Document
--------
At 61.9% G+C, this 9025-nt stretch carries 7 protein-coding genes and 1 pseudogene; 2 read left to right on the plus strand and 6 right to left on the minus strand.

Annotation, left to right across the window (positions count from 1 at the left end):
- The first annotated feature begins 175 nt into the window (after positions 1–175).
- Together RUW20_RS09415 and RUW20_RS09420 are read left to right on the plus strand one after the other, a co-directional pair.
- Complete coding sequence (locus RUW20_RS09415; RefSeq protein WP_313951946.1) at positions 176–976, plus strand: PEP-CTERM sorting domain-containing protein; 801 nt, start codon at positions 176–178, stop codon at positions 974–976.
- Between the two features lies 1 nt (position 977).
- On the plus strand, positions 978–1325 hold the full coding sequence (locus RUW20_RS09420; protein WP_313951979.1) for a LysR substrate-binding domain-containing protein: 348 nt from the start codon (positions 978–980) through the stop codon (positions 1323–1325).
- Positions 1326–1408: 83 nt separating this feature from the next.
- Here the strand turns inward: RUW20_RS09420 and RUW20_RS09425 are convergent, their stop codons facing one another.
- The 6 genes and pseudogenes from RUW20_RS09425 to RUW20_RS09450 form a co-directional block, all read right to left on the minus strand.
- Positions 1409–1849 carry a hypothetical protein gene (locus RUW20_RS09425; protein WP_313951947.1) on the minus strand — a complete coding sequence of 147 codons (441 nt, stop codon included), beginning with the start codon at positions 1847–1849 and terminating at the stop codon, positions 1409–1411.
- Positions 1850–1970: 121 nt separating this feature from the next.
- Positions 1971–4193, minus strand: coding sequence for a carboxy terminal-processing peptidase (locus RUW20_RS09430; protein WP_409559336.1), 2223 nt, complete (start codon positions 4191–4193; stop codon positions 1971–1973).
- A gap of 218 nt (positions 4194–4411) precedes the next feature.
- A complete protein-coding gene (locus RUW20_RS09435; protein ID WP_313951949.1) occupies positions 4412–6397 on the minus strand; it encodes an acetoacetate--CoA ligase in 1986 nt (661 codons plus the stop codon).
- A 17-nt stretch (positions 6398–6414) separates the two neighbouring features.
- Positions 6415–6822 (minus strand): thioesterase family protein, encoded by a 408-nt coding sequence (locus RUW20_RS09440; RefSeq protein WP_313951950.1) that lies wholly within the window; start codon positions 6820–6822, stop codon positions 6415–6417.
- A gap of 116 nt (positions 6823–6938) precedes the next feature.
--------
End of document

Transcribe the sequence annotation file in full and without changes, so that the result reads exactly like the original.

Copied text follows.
At 61.9% G+C, this 9025-nt stretch carries 7 protein-coding genes and 1 pseudogene; 2 read left to right on the plus strand and 6 right to left on the minus strand.

Annotation, left to right across the window (positions count from 1 at the left end):
- The first annotated feature begins 175 nt into the window (after positions 1–175).
- Together RUW20_RS09415 and RUW20_RS09420 are read left to right on the plus strand one after the other, a co-directional pair.
- Complete coding sequence (locus RUW20_RS09415; RefSeq protein WP_313951946.1) at positions 176–976, plus strand: PEP-CTERM sorting domain-containing protein; 801 nt, start codon at positions 176–178, stop codon at positions 974–976.
- Between the two features lies 1 nt (position 977).
- On the plus strand, positions 978–1325 hold the full coding sequence (locus RUW20_RS09420; protein WP_313951979.1) for a LysR substrate-binding domain-containing protein: 348 nt from the start codon (positions 978–980) through the stop codon (positions 1323–1325).
- Positions 1326–1408: 83 nt separating this feature from the next.
- Here the strand turns inward: RUW20_RS09420 and RUW20_RS09425 are convergent, their stop codons facing one another.
- The 6 genes and pseudogenes from RUW20_RS09425 to RUW20_RS09450 form a co-directional block, all read right to left on the minus strand.
- Positions 1409–1849 carry a hypothetical protein gene (locus RUW20_RS09425; protein WP_313951947.1) on the minus strand — a complete coding sequence of 147 codons (441 nt, stop codon included), beginning with the start codon at positions 1847–1849 and terminating at the stop codon, positions 1409–1411.
- Positions 1850–1970: 121 nt separating this feature from the next.
- Positions 1971–4193, minus strand: coding sequence for a carboxy terminal-processing peptidase (locus RUW20_RS09430; protein WP_409559336.1), 2223 nt, complete (start codon positions 4191–4193; stop codon positions 1971–1973).
- A gap of 218 nt (positions 4194–4411) precedes the next feature.
- A complete protein-coding gene (locus RUW20_RS09435; protein ID WP_313951949.1) occupies positions 4412–6397 on the minus strand; it encodes an acetoacetate--CoA ligase in 1986 nt (661 codons plus the stop codon).
- A 17-nt stretch (positions 6398–6414) separates the two neighbouring features.
- Positions 6415–6822 (minus strand): thioesterase family protein, encoded by a 408-nt coding sequence (locus RUW20_RS09440; RefSeq protein WP_313951950.1) that lies wholly within the window; start codon positions 6820–6822, stop codon positions 6415–6417.
- A gap of 116 nt (positions 6823–6938) precedes the next feature.